The skin has three main layers: Epidermis - a self-regenerating stratified squamous epithelium which produces a surface layer of the protein, keratin , which is the component of skin in direct contact with external environment.
The skin has three main layers:
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Epidermis - a self-regenerating stratified squamous epithelium which produces a surface layer of the protein, keratin, which is the component of skin in direct contact with external environment.
Dermis - a layer of fibrocollagenous and elastic tissue which contains blood vessels, nerves and sensory receptors.
Subcutis or hypodermis - the deepest layer of skin which is mainly adipose tissue, but also contains the larger vessels which supply and drain the dermal blood vasculature.
skin appendages, specialised structures such as hair follicles, sweat glands and sebaceous glands which arise as downgrowths into the dermis from the epidermis during embryological development. These skin appendages mainly occupy the dermis and, occasionally, the upper subcutis.
basal layer (stratum basale) B is the layer responsible, by repeated mitotic division, for the constant regeneration of the other layers of the epidermis. The cells are arranged as a regimented single layer of cuboidal or low columnar cells which connect to the cells of the prickle cell layer
The prickle cell layer (stratum spinosum) is composed of polyhedral keratinocytes with large pale staining nuclei and prominent nucleoli, an indicator of their active protein synthetic function
The cells of the granular layer (stratum granulosum) G begin to lose their polyhedral shape and become progressively more flattened nearer the surface
The keratin layer (stratum corneum) Cis normally composed of flat flakes and sheets of keratin, coated with an anti-wetting agent synthesised by the cells of the granular layer.
The main functional cell in the liver is a form of epithelial cell called the hepatocyte. These cells are arranged as thin plates separated by fine vascular sinusoids through which blood flows. The close association of liver cells and the circulation allows absorption of nutrients from digestion as well as secretion of products into the blood.
The outer surface of the liver is covered by a capsule composed of collagenous tissue C called Glisson's capsule over which is a layer of mesothelial cells M from the peritoneum.
The sinusoids can just be seen as pale-stained spaces between the plates of liver cells. The hepatic sinusoids form a very low-resistance system of vascular channels that allows blood to come into contact with the hepatocytes over a huge surface area.
Hepatocytes epithelial cell called the are large polyhedral cells with round nuclei with peripherally dispersed chromatin and prominent nucleoli.
A network of bile canaliculi is located within each plate of hepatocytes but these are far too small to be seen at this magnification. These drain into bile collecting ducts lined by simple cuboidal or columnar epithelium, known as the canals of Hering, which in turn drain into the bile ductulesB.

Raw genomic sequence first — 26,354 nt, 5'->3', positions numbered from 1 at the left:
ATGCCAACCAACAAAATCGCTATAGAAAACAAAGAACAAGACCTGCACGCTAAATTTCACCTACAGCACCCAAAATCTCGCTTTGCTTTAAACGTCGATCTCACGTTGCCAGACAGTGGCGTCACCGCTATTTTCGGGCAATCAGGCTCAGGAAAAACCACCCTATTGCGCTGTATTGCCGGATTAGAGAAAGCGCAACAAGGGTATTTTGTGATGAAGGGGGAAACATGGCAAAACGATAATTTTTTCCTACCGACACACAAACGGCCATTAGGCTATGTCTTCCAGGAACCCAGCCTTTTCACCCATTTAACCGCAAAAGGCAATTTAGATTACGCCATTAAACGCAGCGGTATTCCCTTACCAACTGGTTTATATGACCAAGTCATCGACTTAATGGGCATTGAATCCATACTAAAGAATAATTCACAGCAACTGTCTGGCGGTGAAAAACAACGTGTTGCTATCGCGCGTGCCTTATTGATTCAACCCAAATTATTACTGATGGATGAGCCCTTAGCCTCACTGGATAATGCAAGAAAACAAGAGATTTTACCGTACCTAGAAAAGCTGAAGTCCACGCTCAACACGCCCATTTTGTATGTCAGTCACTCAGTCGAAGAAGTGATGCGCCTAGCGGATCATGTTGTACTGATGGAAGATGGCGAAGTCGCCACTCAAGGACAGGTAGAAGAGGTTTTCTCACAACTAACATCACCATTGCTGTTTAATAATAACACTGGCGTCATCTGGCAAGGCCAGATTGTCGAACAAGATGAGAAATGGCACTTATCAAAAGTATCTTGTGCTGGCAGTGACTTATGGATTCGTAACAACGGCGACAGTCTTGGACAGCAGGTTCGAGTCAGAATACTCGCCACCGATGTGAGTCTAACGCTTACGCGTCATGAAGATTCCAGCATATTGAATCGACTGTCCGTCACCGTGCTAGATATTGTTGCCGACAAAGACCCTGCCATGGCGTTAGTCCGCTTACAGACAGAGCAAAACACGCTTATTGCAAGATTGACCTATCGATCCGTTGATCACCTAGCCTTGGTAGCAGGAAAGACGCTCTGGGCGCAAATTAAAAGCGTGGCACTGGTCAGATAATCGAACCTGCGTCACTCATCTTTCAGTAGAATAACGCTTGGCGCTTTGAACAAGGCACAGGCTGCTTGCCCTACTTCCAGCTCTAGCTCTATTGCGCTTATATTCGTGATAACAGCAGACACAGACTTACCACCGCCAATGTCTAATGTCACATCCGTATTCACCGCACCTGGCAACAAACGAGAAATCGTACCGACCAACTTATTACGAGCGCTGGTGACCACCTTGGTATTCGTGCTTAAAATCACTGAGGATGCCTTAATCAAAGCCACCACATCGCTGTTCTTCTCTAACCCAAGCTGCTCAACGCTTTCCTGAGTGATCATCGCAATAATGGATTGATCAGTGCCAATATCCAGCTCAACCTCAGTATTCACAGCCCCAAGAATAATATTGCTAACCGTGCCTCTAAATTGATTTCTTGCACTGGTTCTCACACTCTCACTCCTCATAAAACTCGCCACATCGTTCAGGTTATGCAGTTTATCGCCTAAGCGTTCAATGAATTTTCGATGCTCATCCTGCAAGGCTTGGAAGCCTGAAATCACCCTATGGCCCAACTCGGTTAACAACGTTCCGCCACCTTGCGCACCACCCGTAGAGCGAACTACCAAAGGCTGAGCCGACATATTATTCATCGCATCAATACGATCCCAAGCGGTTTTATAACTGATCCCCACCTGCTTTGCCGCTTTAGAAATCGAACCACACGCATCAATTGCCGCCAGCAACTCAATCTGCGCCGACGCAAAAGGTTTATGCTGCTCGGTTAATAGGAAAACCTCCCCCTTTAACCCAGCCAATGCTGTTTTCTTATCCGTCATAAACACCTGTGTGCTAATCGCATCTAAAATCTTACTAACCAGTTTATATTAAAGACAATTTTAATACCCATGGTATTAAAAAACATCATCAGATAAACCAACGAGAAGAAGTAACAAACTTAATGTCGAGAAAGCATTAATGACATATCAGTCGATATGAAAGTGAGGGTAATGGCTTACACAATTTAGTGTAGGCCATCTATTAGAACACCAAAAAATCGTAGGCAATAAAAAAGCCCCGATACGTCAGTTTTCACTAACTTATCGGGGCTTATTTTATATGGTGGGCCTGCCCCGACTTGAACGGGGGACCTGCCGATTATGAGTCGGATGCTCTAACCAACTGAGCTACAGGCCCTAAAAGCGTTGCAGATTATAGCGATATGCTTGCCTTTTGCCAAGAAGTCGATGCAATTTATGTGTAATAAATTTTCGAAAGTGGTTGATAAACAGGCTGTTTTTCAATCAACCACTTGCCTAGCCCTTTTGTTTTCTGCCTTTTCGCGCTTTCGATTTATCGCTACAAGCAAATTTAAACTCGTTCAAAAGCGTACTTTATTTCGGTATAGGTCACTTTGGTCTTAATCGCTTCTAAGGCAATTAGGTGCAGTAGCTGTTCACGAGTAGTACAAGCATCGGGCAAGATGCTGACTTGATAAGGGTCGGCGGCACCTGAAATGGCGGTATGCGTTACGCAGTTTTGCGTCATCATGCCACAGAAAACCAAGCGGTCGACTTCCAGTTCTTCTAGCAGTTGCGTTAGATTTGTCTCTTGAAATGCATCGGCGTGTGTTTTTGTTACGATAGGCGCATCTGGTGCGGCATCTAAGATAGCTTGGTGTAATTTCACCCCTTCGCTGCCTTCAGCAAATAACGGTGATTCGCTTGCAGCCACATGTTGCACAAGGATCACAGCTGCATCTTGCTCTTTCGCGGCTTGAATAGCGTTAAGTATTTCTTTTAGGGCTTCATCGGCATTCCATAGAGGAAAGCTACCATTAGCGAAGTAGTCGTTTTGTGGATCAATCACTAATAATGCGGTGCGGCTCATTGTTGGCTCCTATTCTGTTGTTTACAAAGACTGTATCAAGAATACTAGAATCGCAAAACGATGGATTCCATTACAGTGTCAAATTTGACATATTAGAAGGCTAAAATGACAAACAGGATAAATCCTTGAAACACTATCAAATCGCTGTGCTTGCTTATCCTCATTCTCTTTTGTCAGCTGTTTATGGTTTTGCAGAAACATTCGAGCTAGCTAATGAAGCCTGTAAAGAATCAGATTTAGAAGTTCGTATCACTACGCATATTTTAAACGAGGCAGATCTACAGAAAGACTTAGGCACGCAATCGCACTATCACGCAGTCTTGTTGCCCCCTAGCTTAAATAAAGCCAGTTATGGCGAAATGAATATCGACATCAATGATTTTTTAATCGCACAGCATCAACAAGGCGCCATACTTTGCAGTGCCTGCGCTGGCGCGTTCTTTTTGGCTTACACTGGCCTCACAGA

The reticulin meshwork supports both the hepatocytes and the sinusoidal lining cells (endothelial cells). These micrographs have both been stained by a silver method that shows reticulin as a black stained material.
The presence of lipid in the duodenum promotes the secretion of the hormone cholecystokinin-pancreozymin (CCK) by neuroendocrine cells of the duodenal mucosa, stimulating contraction of the gall bladder and forcing bile into the duodenum
Cholelithiasis columnar epithelium; it has a capacity of about 100 Body_ID: B015003 Abnormal concentration and precipitation of the constituents of bile may form stones (calculi) within the gall bladder or the extrahepaticbiliary system.
If the gall bladder is affected by stones then it may become inflamed leading to pain (chronic cholecystitis). The term cholelithiasis is used to refer to formation of stones within the biliary system.
Many lymphocytes are, however, located in encapsulated, highly organised structures called lymph nodes, which are interposed along the larger regional vessels of the lymph vascular system. Lymph nodes tend to occur in groups, particularly in areas where the lymphatics converge to form larger trunks as in the neck, axillae, groins, lung hila and para-aortic areas.
Afferent lymphatic vessels divide into several branches outside the node, then pierce the capsule to drain into a narrow space called the subcapsular sinus that encircles the node beneath the capsule.
The dominant feature of the medulla is the network of broad interconnected lymphatic channels called medullary sinuses that converge upon the hilum in the concavity of the node. Lymph drains from the hilum into one or more efferent lymphatic vessels
The cortex consists of densely-packed lymphocytes. Cellular highly medullary cords project into the medulla between the medullary sinuses. In the outer cortex, lymphocytes form a variable number of densely packed lymphoid follicles, many of which show less dense germinal centres. The deep cortex (paracortical zone) is devoid of lymphoid follicles.